Now they’ve had a New Boss for a couple of years at Telefilm in the form of Wayne Clarkson. The first year and a half under him were hopeless disasters for English Canadian film. For example WHERE THE TRUTH LIES or CHILDSTAR.

However, over the past year, a lot of things have developed that brought some hope. And really, all those awful English Canadian films were probably well in the pipeline before Wayne Clarkson arrived, and their approval was by committee. In the past year, many cross-country tours have occurred, lots of focus group meetings, reports, ideas and input gathering. And Wayne Clarkson even did away with the committee system, putting himself in charge as the Film Czar of Canada, with complete decision-making power over what English films would go ahead with production and what would not. Like an old time movie mogul. The whole thing was highly publicized in uproarious articles in all the major papers and even a cover feature Macleans article.

In an earlier article, my attention having been drawn to these unprecedented events, I kept watch on what he would do like a lot of people. All those millions for English Canadian film, and now one guy decides! Well, now fully 11 months into 2006, we have our first English Canadian feature film production decision of this calendar year. I clicked on the Telefilm news release: Read the release >>
and had a look to see what was going to be produced this year, the year when things seemed to get rolling at least a little with Trailer Park Boys and, though only half in English, Bon Cop, Bad Cop, seeming to shine some hope for Canada. Now what did Wayne Clarkson choose to follow them up?

Somebody hit me with a hammer. Every single one of them a dreary, hopeless Canadian tragi-comedy or a tedious auteur driven snooze-fest. It’s just all so depressingly out of touch with the new stated goals of Telefilm, “to grow English Canadian film popularity“, it’s stunning.

Here’s his picks for English Canadian production money. Virtually nobody is going to go see these films. You could fit them on a list from 1996 instead of 2006. Nothing has changed:

Regional production projects
Atlantic region
Pushing Up Daisies (Producers: Standing 8 Productions - Chaz Thorne, Bill Niven, John Watson, Pen Densham; Writer/Director: Chaz Thorne) is the story of Oliver Zinck and how his life changes when he inherits a Nova Scotian funeral home from his estranged father. Completely in debt, Oliver discovers that by creating corpses in his own way and then providing funeral services, he can make some fast cash. Pushing Up Daisies is a dark comedic exploration of the depths of greed, ambition and desire.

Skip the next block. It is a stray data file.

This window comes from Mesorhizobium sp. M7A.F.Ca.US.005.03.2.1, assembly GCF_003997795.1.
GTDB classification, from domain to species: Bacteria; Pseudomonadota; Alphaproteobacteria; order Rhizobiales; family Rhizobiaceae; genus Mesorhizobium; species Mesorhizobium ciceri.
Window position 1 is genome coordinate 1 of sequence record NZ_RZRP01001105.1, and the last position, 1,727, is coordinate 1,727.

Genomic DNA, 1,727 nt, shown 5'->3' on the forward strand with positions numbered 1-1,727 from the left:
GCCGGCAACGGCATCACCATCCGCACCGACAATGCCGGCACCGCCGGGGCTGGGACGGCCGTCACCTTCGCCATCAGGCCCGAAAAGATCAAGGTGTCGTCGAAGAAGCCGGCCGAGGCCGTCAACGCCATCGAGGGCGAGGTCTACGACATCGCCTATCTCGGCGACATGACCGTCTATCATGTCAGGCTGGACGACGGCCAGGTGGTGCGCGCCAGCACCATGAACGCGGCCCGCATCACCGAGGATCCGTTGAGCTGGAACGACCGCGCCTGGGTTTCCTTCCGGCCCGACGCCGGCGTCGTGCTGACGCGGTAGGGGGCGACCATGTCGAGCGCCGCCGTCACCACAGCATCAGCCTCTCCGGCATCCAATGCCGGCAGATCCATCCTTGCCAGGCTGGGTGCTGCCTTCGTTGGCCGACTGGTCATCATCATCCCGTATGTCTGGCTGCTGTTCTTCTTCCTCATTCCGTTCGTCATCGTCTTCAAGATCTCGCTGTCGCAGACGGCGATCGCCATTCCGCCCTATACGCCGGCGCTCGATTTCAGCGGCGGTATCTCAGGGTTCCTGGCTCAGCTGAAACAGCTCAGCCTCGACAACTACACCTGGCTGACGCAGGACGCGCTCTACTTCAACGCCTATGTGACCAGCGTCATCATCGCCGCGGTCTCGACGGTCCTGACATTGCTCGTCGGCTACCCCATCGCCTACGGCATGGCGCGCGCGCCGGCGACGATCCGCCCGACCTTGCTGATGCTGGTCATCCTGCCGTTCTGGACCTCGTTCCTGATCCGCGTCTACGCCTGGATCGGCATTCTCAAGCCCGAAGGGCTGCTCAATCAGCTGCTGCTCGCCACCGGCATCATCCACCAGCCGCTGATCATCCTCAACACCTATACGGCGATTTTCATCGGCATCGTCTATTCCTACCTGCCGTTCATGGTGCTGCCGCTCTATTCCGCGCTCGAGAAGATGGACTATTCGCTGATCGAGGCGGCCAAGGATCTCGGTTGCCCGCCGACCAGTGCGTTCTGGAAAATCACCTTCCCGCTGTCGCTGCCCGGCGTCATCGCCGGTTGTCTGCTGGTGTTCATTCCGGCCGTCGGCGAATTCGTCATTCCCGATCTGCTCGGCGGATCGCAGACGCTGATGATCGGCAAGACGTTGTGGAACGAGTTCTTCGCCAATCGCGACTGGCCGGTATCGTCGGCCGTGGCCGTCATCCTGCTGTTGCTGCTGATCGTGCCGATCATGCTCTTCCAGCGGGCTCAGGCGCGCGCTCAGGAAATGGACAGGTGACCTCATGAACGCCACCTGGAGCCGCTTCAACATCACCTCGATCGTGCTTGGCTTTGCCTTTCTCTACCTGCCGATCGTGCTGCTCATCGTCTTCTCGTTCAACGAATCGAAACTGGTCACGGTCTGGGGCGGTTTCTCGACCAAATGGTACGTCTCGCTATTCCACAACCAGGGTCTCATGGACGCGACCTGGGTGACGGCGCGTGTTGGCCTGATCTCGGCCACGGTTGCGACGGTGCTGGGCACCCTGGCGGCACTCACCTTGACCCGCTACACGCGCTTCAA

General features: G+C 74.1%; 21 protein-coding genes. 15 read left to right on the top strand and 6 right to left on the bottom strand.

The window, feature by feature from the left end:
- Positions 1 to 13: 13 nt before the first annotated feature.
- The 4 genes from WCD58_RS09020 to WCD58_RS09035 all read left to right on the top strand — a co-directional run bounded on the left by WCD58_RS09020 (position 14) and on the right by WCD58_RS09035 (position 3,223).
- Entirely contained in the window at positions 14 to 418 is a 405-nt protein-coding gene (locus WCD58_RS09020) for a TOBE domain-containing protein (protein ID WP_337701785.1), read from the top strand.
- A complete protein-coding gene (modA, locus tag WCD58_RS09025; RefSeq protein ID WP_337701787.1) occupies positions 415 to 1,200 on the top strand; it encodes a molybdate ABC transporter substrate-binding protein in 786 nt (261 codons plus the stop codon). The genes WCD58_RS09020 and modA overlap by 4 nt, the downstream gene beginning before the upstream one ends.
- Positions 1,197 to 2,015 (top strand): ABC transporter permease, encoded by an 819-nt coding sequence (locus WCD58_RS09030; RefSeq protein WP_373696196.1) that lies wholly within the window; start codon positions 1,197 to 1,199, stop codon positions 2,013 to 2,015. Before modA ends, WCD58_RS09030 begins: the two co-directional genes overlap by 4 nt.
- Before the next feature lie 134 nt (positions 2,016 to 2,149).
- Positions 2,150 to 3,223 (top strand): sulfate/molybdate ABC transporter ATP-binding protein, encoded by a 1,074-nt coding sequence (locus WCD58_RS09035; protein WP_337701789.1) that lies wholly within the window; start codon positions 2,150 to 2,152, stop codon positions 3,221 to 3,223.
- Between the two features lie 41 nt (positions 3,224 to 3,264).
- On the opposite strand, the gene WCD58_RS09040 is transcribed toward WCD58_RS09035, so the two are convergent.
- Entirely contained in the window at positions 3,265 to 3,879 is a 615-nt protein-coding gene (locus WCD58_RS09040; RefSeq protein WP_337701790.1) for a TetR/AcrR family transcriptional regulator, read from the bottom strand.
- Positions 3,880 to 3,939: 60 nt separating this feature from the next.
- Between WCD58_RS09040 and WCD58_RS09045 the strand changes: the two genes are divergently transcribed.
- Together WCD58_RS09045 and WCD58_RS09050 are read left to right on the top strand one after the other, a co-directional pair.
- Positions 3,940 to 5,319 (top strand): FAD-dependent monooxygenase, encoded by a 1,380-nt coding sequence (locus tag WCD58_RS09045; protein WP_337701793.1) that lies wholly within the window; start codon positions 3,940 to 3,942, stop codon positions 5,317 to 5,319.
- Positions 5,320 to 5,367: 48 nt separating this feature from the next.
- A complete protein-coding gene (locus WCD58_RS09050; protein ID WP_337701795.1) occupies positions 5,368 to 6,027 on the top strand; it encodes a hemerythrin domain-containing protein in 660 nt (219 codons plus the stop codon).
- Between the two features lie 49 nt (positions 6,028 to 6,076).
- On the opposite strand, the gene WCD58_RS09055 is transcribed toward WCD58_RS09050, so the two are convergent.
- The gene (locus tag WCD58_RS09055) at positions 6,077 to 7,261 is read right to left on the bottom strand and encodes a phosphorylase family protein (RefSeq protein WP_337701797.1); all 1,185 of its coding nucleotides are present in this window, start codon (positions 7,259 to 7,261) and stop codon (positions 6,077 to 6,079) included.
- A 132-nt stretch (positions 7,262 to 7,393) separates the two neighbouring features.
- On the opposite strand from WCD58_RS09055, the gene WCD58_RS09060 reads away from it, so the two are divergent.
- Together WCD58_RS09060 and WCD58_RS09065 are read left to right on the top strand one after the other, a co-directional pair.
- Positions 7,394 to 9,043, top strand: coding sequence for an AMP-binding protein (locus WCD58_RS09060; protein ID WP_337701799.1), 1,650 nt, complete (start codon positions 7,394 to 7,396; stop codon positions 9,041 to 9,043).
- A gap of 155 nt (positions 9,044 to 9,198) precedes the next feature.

Ontario & Nunavut region
Amal (Producer: Rickshaw Films Ltd. - Executive Producers: Robin Cass, Peter Starr, Producers: David Miller, Steven Bray; Writer: Shaun Mehta and Ritchie Mehta; Director: Ritchie Mehta ) is a based on the short film by Shaun Mehta of the same name and tells the story of an auto rickshaw driver, who attempts to do the right thing following a tragic incident with a young beggar girl.
Breakfast With Scot (Producer: Miracle Pictures Inc. - Paul Brown; Writer: Sean Reycraft; Director: Laurie Lynd) is a contemporary comedy about a 'straight' gay couple whose lives are turned upside down when they become the reluctant, temporary guardians of Scot, a recently orphaned and flamboyant 11-year-old boy.
Young People F*!@king (Producers: Copperheart Entertainment - Steve Hoban; Tracey Boulton; Writer: Martin Gero & Aaron Abrams; Director: Martin Gero) is a wickedly funny sex comedy about five twenty-something couples who, over the course of one night in Toronto, try to have some seemingly straightforward sex but run into problems along the way.
Western region
Normal (Producer: Normal Film Company Inc. - Andrew Boutilier; Writers: Travis McDonald, Carl Bessai; Director: Carl Bessai) An accident in the past causes ripples of tragedy in the lives of the people connected to it, in particular the victim's bereaved mother, his best friend, and the middle aged man responsible for the crash. Normal explores the fragility and humanity of people who are searching for redemption.
Walk All Over Me (Producer: Chaos A Film Company - Carolyn McMaster; Writers: Robert Cuffley, Jason Long; Director: Robert Cuffly) is a darkly comedic thriller laced with love, latex and empowerment. Alberta, a twenty-something cashier, moves to Vancouver into the home of her former babysitter (dominatrix-for-hire Celene) and rescues a handsome "john" accused of stealing a fortune from his crooked boss/ex-best friend.

National production projects
Québec region
Emotional Arithmetic (Producers: Production Arithmetic Québec inc. - Suzanne Girard, Arithmetic Ontario Productions inc. - Anna Stratton; Writers: Jefferson Lewis, Paolo Barzman; Director: Paolo Barzman) Melanie Winters returns home from the mental institution to play hostess to two childhood friends who bring with them memories of their internment in concentration camps as teenagers.
Ontario & Nunavut region